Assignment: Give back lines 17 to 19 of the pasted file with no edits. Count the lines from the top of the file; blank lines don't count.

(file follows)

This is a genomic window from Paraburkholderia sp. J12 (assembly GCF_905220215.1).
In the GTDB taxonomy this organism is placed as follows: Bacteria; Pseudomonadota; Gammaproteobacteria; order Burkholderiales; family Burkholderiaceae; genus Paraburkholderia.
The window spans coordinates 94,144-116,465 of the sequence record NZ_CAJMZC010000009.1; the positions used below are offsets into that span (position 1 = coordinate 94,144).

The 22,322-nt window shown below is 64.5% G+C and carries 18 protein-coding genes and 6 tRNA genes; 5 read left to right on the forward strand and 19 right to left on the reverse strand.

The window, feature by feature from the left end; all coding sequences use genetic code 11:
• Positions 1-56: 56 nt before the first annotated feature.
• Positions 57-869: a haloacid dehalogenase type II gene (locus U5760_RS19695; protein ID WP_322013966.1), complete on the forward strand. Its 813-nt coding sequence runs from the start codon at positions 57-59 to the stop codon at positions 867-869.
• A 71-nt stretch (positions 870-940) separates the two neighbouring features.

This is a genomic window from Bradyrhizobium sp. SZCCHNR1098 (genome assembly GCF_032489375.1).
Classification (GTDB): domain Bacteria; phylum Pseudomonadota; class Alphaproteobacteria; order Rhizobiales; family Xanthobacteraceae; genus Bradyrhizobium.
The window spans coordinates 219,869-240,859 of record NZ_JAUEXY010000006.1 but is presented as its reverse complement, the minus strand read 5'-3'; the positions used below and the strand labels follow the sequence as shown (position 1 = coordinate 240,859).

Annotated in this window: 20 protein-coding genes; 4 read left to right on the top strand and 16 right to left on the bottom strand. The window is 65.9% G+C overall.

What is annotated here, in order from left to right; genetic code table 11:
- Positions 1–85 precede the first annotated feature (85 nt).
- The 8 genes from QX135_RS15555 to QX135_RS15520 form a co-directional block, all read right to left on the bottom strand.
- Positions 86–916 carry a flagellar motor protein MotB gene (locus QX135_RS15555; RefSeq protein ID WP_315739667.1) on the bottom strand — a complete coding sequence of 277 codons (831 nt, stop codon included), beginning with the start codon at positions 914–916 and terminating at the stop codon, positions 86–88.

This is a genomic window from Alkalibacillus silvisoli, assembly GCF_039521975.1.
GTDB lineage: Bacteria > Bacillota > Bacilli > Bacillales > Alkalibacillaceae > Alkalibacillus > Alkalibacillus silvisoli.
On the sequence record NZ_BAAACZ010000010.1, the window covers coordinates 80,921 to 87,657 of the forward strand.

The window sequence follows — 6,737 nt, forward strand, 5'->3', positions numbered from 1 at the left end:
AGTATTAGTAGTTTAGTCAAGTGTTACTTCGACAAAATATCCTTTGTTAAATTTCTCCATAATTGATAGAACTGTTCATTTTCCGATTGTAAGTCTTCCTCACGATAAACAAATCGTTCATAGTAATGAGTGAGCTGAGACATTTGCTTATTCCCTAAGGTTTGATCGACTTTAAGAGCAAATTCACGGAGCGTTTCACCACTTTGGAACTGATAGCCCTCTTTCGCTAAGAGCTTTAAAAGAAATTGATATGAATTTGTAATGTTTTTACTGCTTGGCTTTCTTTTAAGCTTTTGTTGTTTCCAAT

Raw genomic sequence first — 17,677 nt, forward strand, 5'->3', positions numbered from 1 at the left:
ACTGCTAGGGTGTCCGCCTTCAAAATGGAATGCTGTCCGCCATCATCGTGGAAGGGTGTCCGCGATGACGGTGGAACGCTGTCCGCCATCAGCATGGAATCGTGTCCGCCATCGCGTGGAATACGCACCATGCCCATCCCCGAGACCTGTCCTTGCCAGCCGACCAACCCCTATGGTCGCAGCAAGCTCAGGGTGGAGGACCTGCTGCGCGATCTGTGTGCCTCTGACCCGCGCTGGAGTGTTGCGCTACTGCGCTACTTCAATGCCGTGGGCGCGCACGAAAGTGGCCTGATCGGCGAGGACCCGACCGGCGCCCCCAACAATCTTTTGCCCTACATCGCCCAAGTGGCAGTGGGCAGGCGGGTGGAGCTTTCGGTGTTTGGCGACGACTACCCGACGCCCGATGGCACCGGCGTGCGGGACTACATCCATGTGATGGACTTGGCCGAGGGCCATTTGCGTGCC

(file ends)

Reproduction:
This is a genomic window from Alkalibacillus silvisoli, assembly GCF_039521975.1.
GTDB lineage: Bacteria > Bacillota > Bacilli > Bacillales > Alkalibacillaceae > Alkalibacillus > Alkalibacillus silvisoli.
On the sequence record NZ_BAAACZ010000010.1, the window covers coordinates 80,921 to 87,657 of the forward strand.